Keep in mind that your C: drive is your main hard drive (don't mess with it) and your D: drive is usually your CD or DVD device. Also, most USB drives will have a label with the manufacturer's name listed and will be a "FAT" file system.
And the drive size reported is usually slightly smaller than what is listed on the drive. E.g., my 512 MB USB flash drive reports that it is 486 MB in size.
6. When you find your USB drive, right click on the current drive letter designation and scroll down to Change Drive Letters and Paths. A new window will open.
7. In that window, click on the "Change" button and you will be presented with a list of available physical drive letters. Keep in mind that if you have server drives mapped, they will appear to be available.
Stay away from changing your USB drive to anything from the letter A to M as a safety factor.
(Usually you can just change the drive to Z:.)
Click OK or "X" to get out of the windows that you have opened.
Within a few seconds, your USB drive will magically show its contents on the screen. If not, just double click on “My Computer” and you should see your USB drive.
The Conflict Part II
When you made the drive letter changes, it updated the drive letters on that particular computer for that particular USB drive.
When you take your handy-dandy jump drive to a classroom to give a presentation, it may not show up on the classroom computer.
Just quickly roll through the instructions again.
There are so many different scenarios that come in to play on a computer and the use of a computer that there is no good standard way of making removable drives work on a computer. What works for you probably won't work for another user.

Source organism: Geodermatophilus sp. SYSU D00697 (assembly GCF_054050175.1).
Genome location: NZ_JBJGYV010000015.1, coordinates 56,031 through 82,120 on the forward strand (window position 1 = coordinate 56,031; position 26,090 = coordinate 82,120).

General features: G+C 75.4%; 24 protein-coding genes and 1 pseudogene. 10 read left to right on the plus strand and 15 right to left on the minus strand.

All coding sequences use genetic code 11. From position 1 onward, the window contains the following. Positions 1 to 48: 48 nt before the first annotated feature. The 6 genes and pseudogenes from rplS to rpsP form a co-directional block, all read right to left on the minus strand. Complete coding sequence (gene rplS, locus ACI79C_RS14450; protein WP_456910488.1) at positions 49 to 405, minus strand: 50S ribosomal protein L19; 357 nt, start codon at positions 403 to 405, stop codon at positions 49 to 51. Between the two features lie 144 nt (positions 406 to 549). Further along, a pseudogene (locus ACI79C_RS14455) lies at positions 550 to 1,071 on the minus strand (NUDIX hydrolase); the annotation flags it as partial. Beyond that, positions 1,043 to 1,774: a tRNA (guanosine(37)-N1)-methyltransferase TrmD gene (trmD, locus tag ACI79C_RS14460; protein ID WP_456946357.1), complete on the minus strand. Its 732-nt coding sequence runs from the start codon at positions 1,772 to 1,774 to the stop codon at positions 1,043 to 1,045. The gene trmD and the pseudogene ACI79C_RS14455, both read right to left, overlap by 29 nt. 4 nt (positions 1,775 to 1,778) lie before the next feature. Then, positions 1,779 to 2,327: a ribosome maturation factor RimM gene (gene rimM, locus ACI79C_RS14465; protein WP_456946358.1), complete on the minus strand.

Microsoft is getting closer to doing away with the drive letter designations, but has to keep them because it's been their standard for so long. Until the days of Computer Utopia arrive, we will have to manually manipulate items on our computers, including our drive letter designations.
Two maintenance programs can help to keep your PC running smoothly.
- ScanDisk checks for drive errors. (Always use this program first.)
- Defragmentation identifies fragmented files and moves them to optimize system performance.
Please note: The defragmentation program may take a little time to run. It is recommended that you start the program before a lunch break or before leaving for the day.
Defragmentation on Windows 2000/XP
- Double click the My Computer icon on your desktop
- Right-click on the C: Drive and go to Properties
- Click on the Tools Tab
- Click "Defragment Now..."
Defragmentation on Windows 98
- Click on the Start Menu.
- Go to Run.
- Type "tuneup" and hit enter.
- Decide if you want to perform cleanup now or schedule the tasks for later. Click the appropriate radio button and choose OK.
If your printer is not printing, do not click the Print button again.
- Make sure that the printer is on.
- Double-click the printer icon in the task bar, located in the lower right-hand corner of the screen, next to the clock. Clear out the Print Queue.
- If the printer is connected but the printer icon doesn't appear, restart the computer.